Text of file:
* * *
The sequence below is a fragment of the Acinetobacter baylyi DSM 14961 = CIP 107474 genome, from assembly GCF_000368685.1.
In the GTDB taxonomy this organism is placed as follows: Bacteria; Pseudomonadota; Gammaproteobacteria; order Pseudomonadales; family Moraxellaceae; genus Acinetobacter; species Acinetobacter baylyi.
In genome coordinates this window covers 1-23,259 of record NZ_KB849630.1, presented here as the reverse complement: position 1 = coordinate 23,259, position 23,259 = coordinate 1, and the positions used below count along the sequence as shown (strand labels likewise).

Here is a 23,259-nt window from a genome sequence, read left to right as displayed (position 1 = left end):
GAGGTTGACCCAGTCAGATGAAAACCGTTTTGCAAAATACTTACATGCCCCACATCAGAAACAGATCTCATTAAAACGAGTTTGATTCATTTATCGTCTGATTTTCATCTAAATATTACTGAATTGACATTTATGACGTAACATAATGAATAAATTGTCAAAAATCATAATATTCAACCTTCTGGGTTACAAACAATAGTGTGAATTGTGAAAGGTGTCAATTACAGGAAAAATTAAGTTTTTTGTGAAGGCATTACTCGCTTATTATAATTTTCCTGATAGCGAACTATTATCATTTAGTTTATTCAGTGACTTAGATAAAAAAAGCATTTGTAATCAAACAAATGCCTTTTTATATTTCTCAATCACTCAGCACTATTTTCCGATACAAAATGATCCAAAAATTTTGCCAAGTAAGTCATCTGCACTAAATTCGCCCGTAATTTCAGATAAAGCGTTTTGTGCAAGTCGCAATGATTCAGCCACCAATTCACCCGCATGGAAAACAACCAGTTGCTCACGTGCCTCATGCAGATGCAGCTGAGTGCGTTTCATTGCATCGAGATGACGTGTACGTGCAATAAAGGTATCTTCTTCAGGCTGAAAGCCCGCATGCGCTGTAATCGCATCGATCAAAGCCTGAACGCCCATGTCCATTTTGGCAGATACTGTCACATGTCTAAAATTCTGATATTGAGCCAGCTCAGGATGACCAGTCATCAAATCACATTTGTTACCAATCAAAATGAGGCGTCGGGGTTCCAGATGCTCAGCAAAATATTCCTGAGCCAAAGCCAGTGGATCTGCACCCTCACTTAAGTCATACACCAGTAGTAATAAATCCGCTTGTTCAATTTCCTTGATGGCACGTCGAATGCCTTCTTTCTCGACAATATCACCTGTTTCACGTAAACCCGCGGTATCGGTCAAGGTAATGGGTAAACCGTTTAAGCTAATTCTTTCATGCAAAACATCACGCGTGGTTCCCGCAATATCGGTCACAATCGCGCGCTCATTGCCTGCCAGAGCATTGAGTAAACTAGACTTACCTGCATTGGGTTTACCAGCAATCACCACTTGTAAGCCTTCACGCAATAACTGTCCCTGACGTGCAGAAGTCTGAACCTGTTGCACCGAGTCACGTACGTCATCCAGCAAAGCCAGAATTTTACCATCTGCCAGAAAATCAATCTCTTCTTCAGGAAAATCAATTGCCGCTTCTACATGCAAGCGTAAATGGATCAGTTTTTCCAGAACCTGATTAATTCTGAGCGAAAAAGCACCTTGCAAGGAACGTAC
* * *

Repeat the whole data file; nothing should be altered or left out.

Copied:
The sequence below is a fragment of the Acinetobacter baylyi DSM 14961 = CIP 107474 genome, from assembly GCF_000368685.1.
In the GTDB taxonomy this organism is placed as follows: Bacteria; Pseudomonadota; Gammaproteobacteria; order Pseudomonadales; family Moraxellaceae; genus Acinetobacter; species Acinetobacter baylyi.
In genome coordinates this window covers 1-23,259 of record NZ_KB849630.1, presented here as the reverse complement: position 1 = coordinate 23,259, position 23,259 = coordinate 1, and the positions used below count along the sequence as shown (strand labels likewise).

Here is a 23,259-nt window from a genome sequence, read left to right as displayed (position 1 = left end):
GAGGTTGACCCAGTCAGATGAAAACCGTTTTGCAAAATACTTACATGCCCCACATCAGAAACAGATCTCATTAAAACGAGTTTGATTCATTTATCGTCTGATTTTCATCTAAATATTACTGAATTGACATTTATGACGTAACATAATGAATAAATTGTCAAAAATCATAATATTCAACCTTCTGGGTTACAAACAATAGTGTGAATTGTGAAAGGTGTCAATTACAGGAAAAATTAAGTTTTTTGTGAAGGCATTACTCGCTTATTATAATTTTCCTGATAGCGAACTATTATCATTTAGTTTATTCAGTGACTTAGATAAAAAAAGCATTTGTAATCAAACAAATGCCTTTTTATATTTCTCAATCACTCAGCACTATTTTCCGATACAAAATGATCCAAAAATTTTGCCAAGTAAGTCATCTGCACTAAATTCGCCCGTAATTTCAGATAAAGCGTTTTGTGCAAGTCGCAATGATTCAGCCACCAATTCACCCGCATGGAAAACAACCAGTTGCTCACGTGCCTCATGCAGATGCAGCTGAGTGCGTTTCATTGCATCGAGATGACGTGTACGTGCAATAAAGGTATCTTCTTCAGGCTGAAAGCCCGCATGCGCTGTAATCGCATCGATCAAAGCCTGAACGCCCATGTCCATTTTGGCAGATACTGTCACATGTCTAAAATTCTGATATTGAGCCAGCTCAGGATGACCAGTCATCAAATCACATTTGTTACCAATCAAAATGAGGCGTCGGGGTTCCAGATGCTCAGCAAAATATTCCTGAGCCAAAGCCAGTGGATCTGCACCCTCACTTAAGTCATACACCAGTAGTAATAAATCCGCTTGTTCAATTTCCTTGATGGCACGTCGAATGCCTTCTTTCTCGACAATATCACCTGTTTCACGTAAACCCGCGGTATCGGTCAAGGTAATGGGTAAACCGTTTAAGCTAATTCTTTCATGCAAAACATCACGCGTGGTTCCCGCAATATCGGTCACAATCGCGCGCTCATTGCCTGCCAGAGCATTGAGTAAACTAGACTTACCTGCATTGGGTTTACCAGCAATCACCACTTGTAAGCCTTCACGCAATAACTGTCCCTGACGTGCAGAAGTCTGAACCTGTTGCACCGAGTCACGTACGTCATCCAGCAAAGCCAGAATTTTACCATCTGCCAGAAAATCAATCTCTTCTTCAGGAAAATCAATTGCCGCTTCTACATGCAAGCGTAAATGGATCAGTTTTTCCAGAACCTGATTAATTCTGAGCGAAAAAGCACCTTGCAAGGAACGTAC